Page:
The Company’s intangible assets consists of the following:
Intellectual property for the technology transfer agreement and licensing payments for use of various patents for its worldwide exclusive licensed rights to OvaDx®, a diagnostic screening test for the early detection of ovarian cancer. As of September 30, 2016, the Company has not applied for FDA approval with respect to the clinical use of these intangible assets. The carrying value of September 30, 2018 and 2017 was $1,166,834 and $1,333,524 respectively.
Intellectual property acquired from the THI Acquisition leading to the development of proteomic technologies for measuring the activation status of key signaling pathways that are instrumental in the development of companion diagnostics for molecular-targeted therapies. The Company had used these proteomic technologies to support the drug development programs of many major pharmaceutical and biotechnology drug development companies. The carrying value of September 30, 2018 and 2017 was $3,477,068 and $3,744,535, respectively.
Intangible assets with finite lives are amortized over their estimated useful lives. Intangible assets with indefinite lives are not amortized, but are tested for impairment annually. The Company’s intangible asset with a finite life included intellectual property acquired from THI Acquisition, capitalized website development costs and patent costs, which are being amortized over their economic or legal life, whichever is shorter. The gross carrying amounts and accumulated amortization related to acquired intangible assets as of September 30, 2018 are as follows (in thousands, except year amounts):
The Company incurred amortization expense and amortization of licensing rights/acquisition associated with its finite-lived intangible assets of approximately $448,397 for the year ended September 30, 2018.
Impairment of Long-Lived Assets
The Company reviews the carrying value of intangibles and other long-lived assets for impairment whenever events or changes in circumstances indicate that the carrying amount of an asset may not be recoverable. Recoverability of long-lived assets is measured by comparing the carrying amount of the asset or asset group to the undiscounted cash flows that the asset or asset group is expected to generate. If the undiscounted cash flows of such assets are less than the carrying amount, the impairment to be recognized is measured by the amount by which the carrying amount of the property, if any, exceeds its fair market value. During the year ended September 30, 2018 and 2017, the Company management performed an evaluation of its acquired intangible assets as of September 30, 2018 and 2017 and no impairment was deemed to exist as of September 30, 2018 and 2017. Considerable management judgment is necessary to estimate the fair value. Accordingly, actual results could vary significantly from management’s estimates.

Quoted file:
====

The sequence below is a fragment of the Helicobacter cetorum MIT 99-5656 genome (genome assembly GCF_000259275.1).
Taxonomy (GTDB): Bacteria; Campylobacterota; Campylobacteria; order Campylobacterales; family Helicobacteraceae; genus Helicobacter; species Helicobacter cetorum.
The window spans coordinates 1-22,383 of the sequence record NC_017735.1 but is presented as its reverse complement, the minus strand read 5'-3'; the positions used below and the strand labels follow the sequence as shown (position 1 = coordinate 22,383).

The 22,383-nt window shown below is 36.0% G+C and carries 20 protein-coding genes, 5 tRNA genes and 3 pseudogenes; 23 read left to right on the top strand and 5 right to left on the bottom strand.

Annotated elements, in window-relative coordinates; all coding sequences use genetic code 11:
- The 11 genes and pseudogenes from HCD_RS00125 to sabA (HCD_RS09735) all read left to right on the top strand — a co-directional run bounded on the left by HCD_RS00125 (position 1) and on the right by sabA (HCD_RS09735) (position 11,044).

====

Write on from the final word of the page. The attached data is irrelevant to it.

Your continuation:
U.S. GAAP requires companies to bifurcate conversion options from their host instruments and account for them as free standing derivative financial instruments according to certain criteria. The criteria include circumstances in which (a) the economic characteristics and risks of the embedded derivative instrument are not clearly and closely related to the economic characteristics and risks of the host contract, (b) the hybrid instrument that embodies both the embedded derivative instrument and the host contract is not re-measured at fair value under otherwise applicable generally accepted accounting principles with changes in fair value reported in earnings as they occur and (c) a separate instrument with the same terms as the embedded derivative instrument would be considered a derivative instrument. An exception to this rule is when the host instrument is deemed to be conventional, as that term is described under applicable ASC 480-10.
When the Company has determined that the embedded conversion options should not be bifurcated from their host instruments, the Company records, when necessary, discounts to convertible notes for the intrinsic value of conversion options embedded in debt instruments based upon the differences between the fair value of the underlying common stock at the commitment date of the note transaction and the effective conversion price embedded in the note. Debt discounts under these arrangements are amortized over the term of the related debt to their stated date of redemption.
Derivative Financial Instruments
The Company classifies as equity any contracts that (i) require physical settlement or net-share settlement or (ii) provide the Company with a choice of net-cash settlement or settlement in its own shares (physical settlement or net-share settlement) providing that such contracts are indexed to the Company’s own stock. The Company classifies as assets or liabilities any contracts that (i) require net-cash settlement (including a requirement to net cash settle the contract if an event occurs and if that event is outside the Company’s control) or (ii) gives the counterparty a choice of net-cash settlement or settlement in shares (physical settlement or net-share settlement).
The Company assesses classification of its common stock purchase warrants, if any, and other free-standing derivatives at each reporting date to determine whether a change in classification between assets and liabilities is required.